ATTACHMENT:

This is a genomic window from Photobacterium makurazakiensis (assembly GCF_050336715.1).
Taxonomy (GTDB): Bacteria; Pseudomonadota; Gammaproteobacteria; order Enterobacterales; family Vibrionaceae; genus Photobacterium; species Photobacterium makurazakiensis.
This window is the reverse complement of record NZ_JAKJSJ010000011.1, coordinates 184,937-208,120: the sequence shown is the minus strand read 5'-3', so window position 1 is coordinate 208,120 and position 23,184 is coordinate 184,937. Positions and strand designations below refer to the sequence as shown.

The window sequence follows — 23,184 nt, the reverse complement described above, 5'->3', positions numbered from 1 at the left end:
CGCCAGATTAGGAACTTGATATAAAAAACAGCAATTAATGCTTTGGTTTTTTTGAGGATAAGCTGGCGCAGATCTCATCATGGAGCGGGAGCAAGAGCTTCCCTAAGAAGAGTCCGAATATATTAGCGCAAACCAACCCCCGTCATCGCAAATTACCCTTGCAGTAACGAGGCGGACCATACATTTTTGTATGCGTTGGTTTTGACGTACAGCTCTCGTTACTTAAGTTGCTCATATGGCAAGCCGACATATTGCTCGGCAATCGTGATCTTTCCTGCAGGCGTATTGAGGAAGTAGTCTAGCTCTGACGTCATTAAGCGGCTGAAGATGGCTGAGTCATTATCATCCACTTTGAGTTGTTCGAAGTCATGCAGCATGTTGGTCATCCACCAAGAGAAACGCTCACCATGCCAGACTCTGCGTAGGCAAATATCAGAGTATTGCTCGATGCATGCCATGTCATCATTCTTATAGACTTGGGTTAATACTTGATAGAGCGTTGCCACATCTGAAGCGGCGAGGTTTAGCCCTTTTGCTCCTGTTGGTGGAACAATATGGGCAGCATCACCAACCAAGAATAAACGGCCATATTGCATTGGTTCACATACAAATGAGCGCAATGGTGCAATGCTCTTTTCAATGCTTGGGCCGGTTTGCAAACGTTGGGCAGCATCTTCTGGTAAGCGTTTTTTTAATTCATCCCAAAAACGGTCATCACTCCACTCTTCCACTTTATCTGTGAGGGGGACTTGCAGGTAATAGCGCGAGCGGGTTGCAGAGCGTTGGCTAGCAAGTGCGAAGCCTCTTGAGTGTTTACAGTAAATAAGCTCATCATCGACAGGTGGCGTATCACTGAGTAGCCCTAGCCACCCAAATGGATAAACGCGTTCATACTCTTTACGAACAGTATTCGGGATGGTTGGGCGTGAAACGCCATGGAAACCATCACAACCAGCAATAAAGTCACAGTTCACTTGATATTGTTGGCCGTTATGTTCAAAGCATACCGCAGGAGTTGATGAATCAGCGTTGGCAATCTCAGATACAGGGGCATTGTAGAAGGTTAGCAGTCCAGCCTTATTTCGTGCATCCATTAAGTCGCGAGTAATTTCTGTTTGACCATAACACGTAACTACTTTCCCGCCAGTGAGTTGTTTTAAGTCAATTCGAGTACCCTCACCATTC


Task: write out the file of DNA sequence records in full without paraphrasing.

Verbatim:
This is a genomic window from Photobacterium makurazakiensis (assembly GCF_050336715.1).
Taxonomy (GTDB): Bacteria; Pseudomonadota; Gammaproteobacteria; order Enterobacterales; family Vibrionaceae; genus Photobacterium; species Photobacterium makurazakiensis.
This window is the reverse complement of record NZ_JAKJSJ010000011.1, coordinates 184,937-208,120: the sequence shown is the minus strand read 5'-3', so window position 1 is coordinate 208,120 and position 23,184 is coordinate 184,937. Positions and strand designations below refer to the sequence as shown.

The window sequence follows — 23,184 nt, the reverse complement described above, 5'->3', positions numbered from 1 at the left end:
CGCCAGATTAGGAACTTGATATAAAAAACAGCAATTAATGCTTTGGTTTTTTTGAGGATAAGCTGGCGCAGATCTCATCATGGAGCGGGAGCAAGAGCTTCCCTAAGAAGAGTCCGAATATATTAGCGCAAACCAACCCCCGTCATCGCAAATTACCCTTGCAGTAACGAGGCGGACCATACATTTTTGTATGCGTTGGTTTTGACGTACAGCTCTCGTTACTTAAGTTGCTCATATGGCAAGCCGACATATTGCTCGGCAATCGTGATCTTTCCTGCAGGCGTATTGAGGAAGTAGTCTAGCTCTGACGTCATTAAGCGGCTGAAGATGGCTGAGTCATTATCATCCACTTTGAGTTGTTCGAAGTCATGCAGCATGTTGGTCATCCACCAAGAGAAACGCTCACCATGCCAGACTCTGCGTAGGCAAATATCAGAGTATTGCTCGATGCATGCCATGTCATCATTCTTATAGACTTGGGTTAATACTTGATAGAGCGTTGCCACATCTGAAGCGGCGAGGTTTAGCCCTTTTGCTCCTGTTGGTGGAACAATATGGGCAGCATCACCAACCAAGAATAAACGGCCATATTGCATTGGTTCACATACAAATGAGCGCAATGGTGCAATGCTCTTTTCAATGCTTGGGCCGGTTTGCAAACGTTGGGCAGCATCTTCTGGTAAGCGTTTTTTTAATTCATCCCAAAAACGGTCATCACTCCACTCTTCCACTTTATCTGTGAGGGGGACTTGCAGGTAATAGCGCGAGCGGGTTGCAGAGCGTTGGCTAGCAAGTGCGAAGCCTCTTGAGTGTTTACAGTAAATAAGCTCATCATCGACAGGTGGCGTATCACTGAGTAGCCCTAGCCACCCAAATGGATAAACGCGTTCATACTCTTTACGAACAGTATTCGGGATGGTTGGGCGTGAAACGCCATGGAAACCATCACAACCAGCAATAAAGTCACAGTTCACTTGATATTGTTGGCCGTTATGTTCAAAGCATACCGCAGGAGTTGATGAATCAGCGTTGGCAATCTCAGATACAGGGGCATTGTAGAAGGTTAGCAGTCCAGCCTTATTTCGTGCATCCATTAAGTCGCGAGTAATTTCTGTTTGACCATAACACGTAACTACTTTCCCGCCAGTGAGTTGTTTTAAGTCAATTCGAGTACCCTCACCATTC